Tuesday, October 20, 2015

Building Fences

I've learned, through my love of disaster films, that a well maintained electric fence will deter velociraptors from escaping and wreaking havoc all over a fictional theme park.   They will test the fence over and over again to make sure it is electrified. They will test it even it it results in pain. They won't stop testing it.  It's in their nature, they're intelligent beings. They are looking for their boundaries.

In the very real world of a school, a well maintained metaphorical fence will deter your students from wreaking havoc in your classroom.  (If you teach kindergarten, you will understand that there are many parallels between raptors and kinders.)  

Many new teachers don't understand the relationship between forethought and classroom management.   I have had conversations with new teachers who think they need tricks and training in behavior management in order to have a controlled, seamlessly functioning classroom.   While it's not a bad idea to understand the basics of classroom management and behavior control, the trick is in building and maintaining the fence.  

Before it can be maintained, your fence will need to be built.  The elements of your fence will include the following:
  • Well rehearsed procedures.
  • A sense of community that has been deliberately created.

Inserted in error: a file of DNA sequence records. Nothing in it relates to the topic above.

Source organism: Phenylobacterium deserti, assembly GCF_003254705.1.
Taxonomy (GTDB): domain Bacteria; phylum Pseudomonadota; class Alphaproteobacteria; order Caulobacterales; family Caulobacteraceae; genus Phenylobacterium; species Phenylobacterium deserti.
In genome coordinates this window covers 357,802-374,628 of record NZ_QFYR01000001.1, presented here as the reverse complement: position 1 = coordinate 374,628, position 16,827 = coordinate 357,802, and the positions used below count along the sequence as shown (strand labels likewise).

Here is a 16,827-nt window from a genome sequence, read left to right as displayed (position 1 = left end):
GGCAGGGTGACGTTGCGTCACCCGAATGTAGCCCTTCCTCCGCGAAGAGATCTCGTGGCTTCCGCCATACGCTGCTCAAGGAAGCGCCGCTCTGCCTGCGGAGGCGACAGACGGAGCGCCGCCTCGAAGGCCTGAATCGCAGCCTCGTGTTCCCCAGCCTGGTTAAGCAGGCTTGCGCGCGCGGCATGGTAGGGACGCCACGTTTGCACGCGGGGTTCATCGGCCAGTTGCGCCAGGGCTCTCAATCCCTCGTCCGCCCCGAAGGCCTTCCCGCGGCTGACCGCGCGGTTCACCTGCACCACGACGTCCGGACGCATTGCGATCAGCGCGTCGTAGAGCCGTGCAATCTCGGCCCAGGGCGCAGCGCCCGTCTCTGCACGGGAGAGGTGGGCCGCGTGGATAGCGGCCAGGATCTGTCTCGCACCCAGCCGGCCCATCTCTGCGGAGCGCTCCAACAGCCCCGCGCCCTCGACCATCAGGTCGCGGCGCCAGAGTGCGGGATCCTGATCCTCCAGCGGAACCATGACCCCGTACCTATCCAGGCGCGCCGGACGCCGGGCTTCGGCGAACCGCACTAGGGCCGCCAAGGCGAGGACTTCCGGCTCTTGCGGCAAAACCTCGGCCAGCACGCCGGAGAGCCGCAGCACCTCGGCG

• A classroom set-up with purpose and forethought.
  • And, of course, a behavior plan.
The fence is built early in the school year.  The set up is thought through, the furniture is moved again and again to make sure there is a clear, clean traffic flow and inviting learning spaces. The procedures are rehearsed, over and over again.  You will do numerous community building, and team building activities with your learners.  You will review the school's or the district's behavior plan and rehearse it in your mind.   But, even though you have taken care to build a solid fence, your little raptors, will attempt to tear it down.  Why?  They are intelligent beings.  Like the raptors, they are going to constantly push to find a gap or hole in your fence.  Once they find a hole, you're in trouble. Your learners will continue to look for holes.  You will need to maintain your fence constantly. Here are a few maintenance tips: 
  • Solid lesson planning, leaving no time gaps.
  • Preparation of materials needed to carry out lesson plans
  • A toolbox of solid instructional strategies and practices

If your fence includes all of the above components, it will not only be functional, but it will be a beautiful learning space.  Of course, as a new teacher, you will need to build your personal learning network in order to find the resources needed to build the fence.  

I can point you in the right direction for some:
  • For procedures, look for the book The First Days of School by Harry Wong
  • For community building, refer to anything Kagan.
  • Classroom set up ideas can be found online; Pintrest, Teachers Pay Teachers, etc.
  • Your behavior plan should follow your school or district recommendations.
  • I'll plan on writing a whole blog on lesson planning, but just remember this; ALWAYS, ALWAYS OVER-PLAN.
  • For instructional practices, and strategies, you can't go wrong with the gradual release model and any of Marzano's nine practices. 

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